infiltrate these opinions through the general public who then become
"opinion followers"
This model recognizes a bit more activity on the part of the audience, but it
was still problematic because it supported the notion that the meanings of
media messages were clear and definite
Cultivation Analysis
First proposed by George Gerbner; claims that individuals who watch heavy
amounts of television are hyperconscious to issues of danger and violence
in their every day lives
His theory claims that heavy-viewing audiences develop a distorted view of
reality and they believe that violence is more prevalent in society than
actual statistics report
too much media gives individuals a distorted view of the world
Although this approach is more complex than the hypodermic needle or
two-step models, they continue the tradition of positioning the audience as
mindless consumers who believe and follow most of what they see in the
Uses and Gratifications
Significantly departs from the theories above as it was the first perspective
to begin “thinking of audiences as empowered to select their access to
specific media and to use that media within the ranges of possibility”
Individuals consciously consume media texts for their own ends,
purposefully reworking textual meaning in order to integrate the text into
their daily lives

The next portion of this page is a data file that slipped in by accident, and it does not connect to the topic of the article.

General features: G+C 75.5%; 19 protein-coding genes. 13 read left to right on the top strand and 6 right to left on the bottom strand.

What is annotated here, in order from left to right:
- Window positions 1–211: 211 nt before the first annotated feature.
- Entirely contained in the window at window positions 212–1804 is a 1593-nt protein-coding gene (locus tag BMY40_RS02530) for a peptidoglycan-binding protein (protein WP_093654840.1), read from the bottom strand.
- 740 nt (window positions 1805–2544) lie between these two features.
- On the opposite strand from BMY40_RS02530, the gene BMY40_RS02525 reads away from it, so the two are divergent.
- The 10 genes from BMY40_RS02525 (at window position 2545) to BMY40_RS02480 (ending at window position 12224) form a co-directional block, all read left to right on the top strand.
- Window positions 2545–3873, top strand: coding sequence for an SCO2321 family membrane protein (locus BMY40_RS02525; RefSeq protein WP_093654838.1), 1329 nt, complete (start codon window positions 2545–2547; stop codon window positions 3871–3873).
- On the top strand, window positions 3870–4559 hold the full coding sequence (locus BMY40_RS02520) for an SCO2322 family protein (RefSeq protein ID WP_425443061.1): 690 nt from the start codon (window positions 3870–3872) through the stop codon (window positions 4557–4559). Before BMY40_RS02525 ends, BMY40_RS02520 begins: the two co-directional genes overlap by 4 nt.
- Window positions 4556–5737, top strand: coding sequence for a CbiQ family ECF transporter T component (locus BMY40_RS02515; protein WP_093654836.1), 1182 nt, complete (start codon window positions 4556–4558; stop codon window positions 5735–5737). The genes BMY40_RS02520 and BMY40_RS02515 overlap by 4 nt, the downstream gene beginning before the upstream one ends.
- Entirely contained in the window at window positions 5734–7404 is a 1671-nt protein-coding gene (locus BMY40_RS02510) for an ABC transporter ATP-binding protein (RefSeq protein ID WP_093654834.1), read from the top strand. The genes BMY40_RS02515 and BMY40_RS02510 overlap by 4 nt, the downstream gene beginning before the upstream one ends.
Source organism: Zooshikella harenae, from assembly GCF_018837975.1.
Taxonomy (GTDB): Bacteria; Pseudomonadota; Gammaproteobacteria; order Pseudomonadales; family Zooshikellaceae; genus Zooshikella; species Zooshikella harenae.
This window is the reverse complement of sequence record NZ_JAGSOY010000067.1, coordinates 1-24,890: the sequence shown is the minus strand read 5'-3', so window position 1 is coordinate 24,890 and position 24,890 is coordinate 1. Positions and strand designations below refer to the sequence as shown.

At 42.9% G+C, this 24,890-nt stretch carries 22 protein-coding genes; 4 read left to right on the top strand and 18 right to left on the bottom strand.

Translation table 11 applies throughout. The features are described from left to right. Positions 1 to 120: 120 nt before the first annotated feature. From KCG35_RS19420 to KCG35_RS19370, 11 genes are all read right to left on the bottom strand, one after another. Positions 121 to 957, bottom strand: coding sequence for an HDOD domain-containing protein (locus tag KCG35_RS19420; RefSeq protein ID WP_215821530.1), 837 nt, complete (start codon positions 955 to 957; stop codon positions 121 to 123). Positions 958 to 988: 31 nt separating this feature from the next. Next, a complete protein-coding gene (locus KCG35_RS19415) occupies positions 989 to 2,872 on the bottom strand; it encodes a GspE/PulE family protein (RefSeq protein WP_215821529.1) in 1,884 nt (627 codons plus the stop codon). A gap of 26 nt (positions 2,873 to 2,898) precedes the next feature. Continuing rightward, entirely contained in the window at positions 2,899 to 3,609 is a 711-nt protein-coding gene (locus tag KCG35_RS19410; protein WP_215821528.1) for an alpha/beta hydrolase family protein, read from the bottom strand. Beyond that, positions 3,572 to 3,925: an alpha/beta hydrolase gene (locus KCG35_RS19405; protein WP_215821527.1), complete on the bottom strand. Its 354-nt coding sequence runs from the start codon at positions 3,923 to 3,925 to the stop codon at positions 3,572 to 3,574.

Instead of passively absorbing given meanings, audiences are selective in
which media they consume and how they choose to consume it
Ex: some people may engage media as a means of escapism, as a source
of information, or even as a form of interpersonal relationships.
This perspective reverses the classic understanding of audiences by
revealing how they use the media (instead of the other way around)
Criticism of this theory is that it assumes conscious activity on the part of
the audience
Reception theory claims that while consciousness may be a factor for
some individual consumers, audience members as a whole can refashion
dominant media meanings without being completely cognizant (aware)
of the process
Reception Theories
Encoding/Decoding Model (Hall)
This model emphasizes on the production, negotiation, and reception of
ideological messages between classes
Recognizes the role of media institutions and owners in engineering media
texts with particular messages, but it also accounts for the various ways in

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which active audiences of different classes can consume and rework these
hegemonic (dominant) meanings